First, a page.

Rummanah Aasi
  Combining history, fantasy, and adventure is a winning trend for children's literature. I'm finding it that kids get more excited about learning facts through fiction instead of reading them in a dry, boring textbook. The Flight of Phoneix by R. L. LaFevers is sure to have high appeal to younger readers who are anxiously waiting to go on a great adventure.

Description (from Goodreads): Nathaniel Fludd’s life has taken a turn for the worst. With his parents lost at sea, he lands on the doorstep of a distant cousin—the world’s last remaining beastologist. Soon Nate is whisked off on his first expedition, to Arabia, where the world’s only phoenix prepares to lay its new egg. When disaster strikes, Nate quickly finds himself all alone.
   Will he be able to see the phoenix safely hatched, keep his accidental pet gremlin out of trouble, and rescue his guardian from the Bedouin? If he fails, nothing will stand between the world’s mythical creatures and extinction. Too bad Nate’s not the sort of boy who enjoys adventure . . .yet.

Review: Nathanial Fludd, who lives with his governess, has been anxiously waiting since his eighth birthday to be summoned by his parents, who are beastologists. Unfortunately, the only summoning comes from the family lawyer, who explains that Nathanial’s parents have been lost at sea. Nathanial must now live with a distant relative, who might as well be a complete stranger to him. Nathanial has only just settled in to his new "home" when he finds himself being whisked along to Arabia in a new adventure, where he witnesses the birth of a phoenix, an event so rare it only happens every 500 years.
  Flight of the Phoneix is a fast-paced story that successfully combines fantasy and history into an entertaining, believable world. The characters are definitely likable. Nathaniel is a reluctant adventurer and more of an artist who loves to draw, but does prove to himself and others that he can be brave and resourceful. LaFevers provides some details about the extensive Fludd family tree and the origins of beastology, but there are still plenty of mysteries left for a sequel. While the historical details may not be completely accurate, and the book uses the general tropes of traditional English boys' adventure stories as well as implies colonial clichés about the Bedouin culture, the book is exciting. Straightforward, simple sentences along with a linear narrative and short chapters with lively illustrations should make this book very exciting to beginning and middle grade readers.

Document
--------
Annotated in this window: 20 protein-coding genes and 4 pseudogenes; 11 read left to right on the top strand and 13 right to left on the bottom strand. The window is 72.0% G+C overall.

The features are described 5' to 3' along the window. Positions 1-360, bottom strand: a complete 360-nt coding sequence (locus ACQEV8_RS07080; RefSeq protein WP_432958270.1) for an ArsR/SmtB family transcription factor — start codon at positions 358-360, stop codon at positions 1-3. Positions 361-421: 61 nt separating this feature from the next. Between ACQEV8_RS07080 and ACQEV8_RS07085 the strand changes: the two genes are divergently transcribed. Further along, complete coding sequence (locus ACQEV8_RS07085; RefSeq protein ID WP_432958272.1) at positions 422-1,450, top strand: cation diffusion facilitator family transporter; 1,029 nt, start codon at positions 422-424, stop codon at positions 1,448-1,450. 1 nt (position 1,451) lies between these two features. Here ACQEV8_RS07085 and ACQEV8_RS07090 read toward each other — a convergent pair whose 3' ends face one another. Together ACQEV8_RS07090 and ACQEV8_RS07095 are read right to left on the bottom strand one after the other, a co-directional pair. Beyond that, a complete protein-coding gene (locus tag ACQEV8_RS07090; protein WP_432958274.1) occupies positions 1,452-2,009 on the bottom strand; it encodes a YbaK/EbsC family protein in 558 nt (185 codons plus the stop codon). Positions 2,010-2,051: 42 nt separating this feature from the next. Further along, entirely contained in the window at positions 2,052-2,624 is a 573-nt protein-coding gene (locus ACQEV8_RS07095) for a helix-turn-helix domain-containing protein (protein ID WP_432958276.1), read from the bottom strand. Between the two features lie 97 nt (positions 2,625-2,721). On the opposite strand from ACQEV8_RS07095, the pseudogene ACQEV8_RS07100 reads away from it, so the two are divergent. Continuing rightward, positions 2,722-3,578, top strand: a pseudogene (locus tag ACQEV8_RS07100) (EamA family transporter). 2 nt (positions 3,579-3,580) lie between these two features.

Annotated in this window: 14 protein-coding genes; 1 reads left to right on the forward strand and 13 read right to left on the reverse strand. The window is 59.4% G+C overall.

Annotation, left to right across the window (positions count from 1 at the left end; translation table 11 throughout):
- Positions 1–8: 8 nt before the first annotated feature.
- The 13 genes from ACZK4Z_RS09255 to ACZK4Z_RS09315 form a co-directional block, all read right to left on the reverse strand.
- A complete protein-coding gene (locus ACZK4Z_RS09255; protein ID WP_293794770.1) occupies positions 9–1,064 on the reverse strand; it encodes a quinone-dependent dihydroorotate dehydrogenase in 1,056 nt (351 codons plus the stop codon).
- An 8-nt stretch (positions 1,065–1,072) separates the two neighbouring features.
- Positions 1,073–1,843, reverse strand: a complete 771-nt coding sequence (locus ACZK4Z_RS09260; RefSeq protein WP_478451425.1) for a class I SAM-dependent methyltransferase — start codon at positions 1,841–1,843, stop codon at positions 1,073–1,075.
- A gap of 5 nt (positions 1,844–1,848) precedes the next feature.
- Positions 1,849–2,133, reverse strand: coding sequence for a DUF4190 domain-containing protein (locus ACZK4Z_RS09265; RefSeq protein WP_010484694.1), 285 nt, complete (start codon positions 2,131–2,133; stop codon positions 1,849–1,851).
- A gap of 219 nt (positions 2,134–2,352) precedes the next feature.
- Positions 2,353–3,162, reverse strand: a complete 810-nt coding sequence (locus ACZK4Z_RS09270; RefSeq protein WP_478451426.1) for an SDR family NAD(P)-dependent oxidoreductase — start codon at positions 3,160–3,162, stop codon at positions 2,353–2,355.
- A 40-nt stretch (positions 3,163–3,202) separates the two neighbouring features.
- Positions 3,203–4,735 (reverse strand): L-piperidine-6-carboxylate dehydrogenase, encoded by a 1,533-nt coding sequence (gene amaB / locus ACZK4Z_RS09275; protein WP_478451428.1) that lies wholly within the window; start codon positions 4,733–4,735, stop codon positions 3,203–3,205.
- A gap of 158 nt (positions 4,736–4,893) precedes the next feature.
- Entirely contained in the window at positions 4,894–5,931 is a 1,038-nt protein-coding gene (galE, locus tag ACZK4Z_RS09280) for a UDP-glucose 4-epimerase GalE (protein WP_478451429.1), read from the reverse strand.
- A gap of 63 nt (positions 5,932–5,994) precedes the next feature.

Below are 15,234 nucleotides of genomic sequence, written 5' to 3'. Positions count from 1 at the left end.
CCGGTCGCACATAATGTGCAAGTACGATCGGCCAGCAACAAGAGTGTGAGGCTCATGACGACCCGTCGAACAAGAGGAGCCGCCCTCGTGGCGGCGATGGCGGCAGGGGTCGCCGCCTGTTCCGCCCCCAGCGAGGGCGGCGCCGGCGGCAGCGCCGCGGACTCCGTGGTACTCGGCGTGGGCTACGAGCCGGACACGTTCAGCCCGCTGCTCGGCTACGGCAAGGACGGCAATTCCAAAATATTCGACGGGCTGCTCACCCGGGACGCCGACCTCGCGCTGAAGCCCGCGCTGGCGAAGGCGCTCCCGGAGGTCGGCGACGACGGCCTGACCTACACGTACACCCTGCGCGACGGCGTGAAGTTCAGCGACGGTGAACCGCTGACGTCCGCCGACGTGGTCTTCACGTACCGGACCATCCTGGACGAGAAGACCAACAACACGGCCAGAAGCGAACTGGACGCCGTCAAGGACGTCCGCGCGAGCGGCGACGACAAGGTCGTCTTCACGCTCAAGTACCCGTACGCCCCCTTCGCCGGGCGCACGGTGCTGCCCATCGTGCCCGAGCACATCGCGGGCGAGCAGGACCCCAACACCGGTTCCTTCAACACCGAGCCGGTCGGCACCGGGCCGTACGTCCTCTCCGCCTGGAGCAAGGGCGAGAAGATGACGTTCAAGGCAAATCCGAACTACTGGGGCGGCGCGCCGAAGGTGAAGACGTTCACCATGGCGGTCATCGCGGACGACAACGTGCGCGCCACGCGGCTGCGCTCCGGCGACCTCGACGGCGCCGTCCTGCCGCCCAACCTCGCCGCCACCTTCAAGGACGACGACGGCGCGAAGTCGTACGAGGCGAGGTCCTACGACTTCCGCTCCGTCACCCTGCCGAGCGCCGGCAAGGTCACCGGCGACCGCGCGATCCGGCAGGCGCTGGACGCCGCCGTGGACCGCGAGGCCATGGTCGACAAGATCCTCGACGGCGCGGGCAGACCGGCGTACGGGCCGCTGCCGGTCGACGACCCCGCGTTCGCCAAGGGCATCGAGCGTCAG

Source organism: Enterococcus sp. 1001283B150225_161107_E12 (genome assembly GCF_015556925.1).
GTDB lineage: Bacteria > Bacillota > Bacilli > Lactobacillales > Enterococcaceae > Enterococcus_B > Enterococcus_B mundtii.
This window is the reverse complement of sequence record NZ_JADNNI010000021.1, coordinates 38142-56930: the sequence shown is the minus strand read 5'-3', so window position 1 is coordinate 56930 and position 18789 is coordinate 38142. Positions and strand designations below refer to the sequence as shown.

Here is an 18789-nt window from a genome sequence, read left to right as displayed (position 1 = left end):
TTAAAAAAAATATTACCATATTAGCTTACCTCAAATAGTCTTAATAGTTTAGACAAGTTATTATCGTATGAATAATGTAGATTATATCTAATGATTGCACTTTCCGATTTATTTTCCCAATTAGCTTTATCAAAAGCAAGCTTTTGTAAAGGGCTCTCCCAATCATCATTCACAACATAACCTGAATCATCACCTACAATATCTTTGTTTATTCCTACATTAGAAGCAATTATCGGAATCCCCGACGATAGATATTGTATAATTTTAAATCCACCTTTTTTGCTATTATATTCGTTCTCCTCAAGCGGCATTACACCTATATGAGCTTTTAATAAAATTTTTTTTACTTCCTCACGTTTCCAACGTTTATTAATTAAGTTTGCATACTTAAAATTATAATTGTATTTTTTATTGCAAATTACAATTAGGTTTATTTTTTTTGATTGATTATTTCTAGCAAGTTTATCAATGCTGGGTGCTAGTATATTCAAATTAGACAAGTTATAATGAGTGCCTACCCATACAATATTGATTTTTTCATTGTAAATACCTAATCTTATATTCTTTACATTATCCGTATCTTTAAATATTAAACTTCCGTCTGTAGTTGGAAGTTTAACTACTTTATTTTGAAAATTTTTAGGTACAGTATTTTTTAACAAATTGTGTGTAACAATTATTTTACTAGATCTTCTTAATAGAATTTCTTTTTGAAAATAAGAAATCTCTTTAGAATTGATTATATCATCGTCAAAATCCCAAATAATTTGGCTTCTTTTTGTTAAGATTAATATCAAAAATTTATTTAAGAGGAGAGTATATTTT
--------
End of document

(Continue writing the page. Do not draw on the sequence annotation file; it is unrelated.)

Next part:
Rating: 3.5 stars

Words of Caution: None. Recommended for Grades 2 to 5.

If you like this book try: The Basilisk's Lair (Nathaniel Fludd Beastologist #2) by R.L. LaFevers,
The Spiderwick Chronicles by Holly Black and Tony DiTerlizzi, Fablehaven series by Brandon Mull
10 Responses
  1. Jenny Says:

    Sounds like a cute story! I love the cover of this one, are there illustrations in it as well? I don't read too much middle grade, but I have cousins who are just getting into reading so this might be good for them:)

  2. Yes, Jenny. There are illustrations that depict what's going on in the book. They definitely add to the story and are really cute. :)

  3. Anonymous Says:

    This sounds very cute and I love the belt on the cover..

    I think Ill have to check this out for a mommy reads to the kids one...;D

  4. Hmmm...I do love books about Phoenixes. It sounds really cute. It's been a little bit since I dipped my hand into MG. I think I may for this one. I think it looks like one I should pick up from the library.

  5. I'm a facts through fiction gal, myself. If I have to study history, it better be through fantasy or all hope is lost. LOL

  6. Lauren M Says:

    I love the cover, too! The illustration is really well done! Anyway, this one sounds like a lot of fun. I really miss the adventurous stories that are more prevalent in middle grade fiction. Thanks for sharing your thoughts, Rummanah! :)

  7. LoriStrongin Says:

    Sounds cute! The blurb definitely hooked my interest, and I totally agree with you that historical fiction is so important nowadays since a lot of kids don't want to crack open a textbook or watch documentaries on the History Channel.

    Thanks for reccing this one!


  8. I adore the cover, and this sounds like such an enjoyable young MG read. I need to review a few younger titles, and I think this totally fits the bill for me. Brilliant, thoughtful review :)

  9. This sounds like a great MG adventure story. Not my thing but perfect for my nephews :)

  10. Small Review Says:

    This sounds so cute. I just read the first book in her Theodosia series and I loved it. It sounds like this is for a slightly younger audience?

    I'm with those kids, I much prefer learning facts through fun fiction :)

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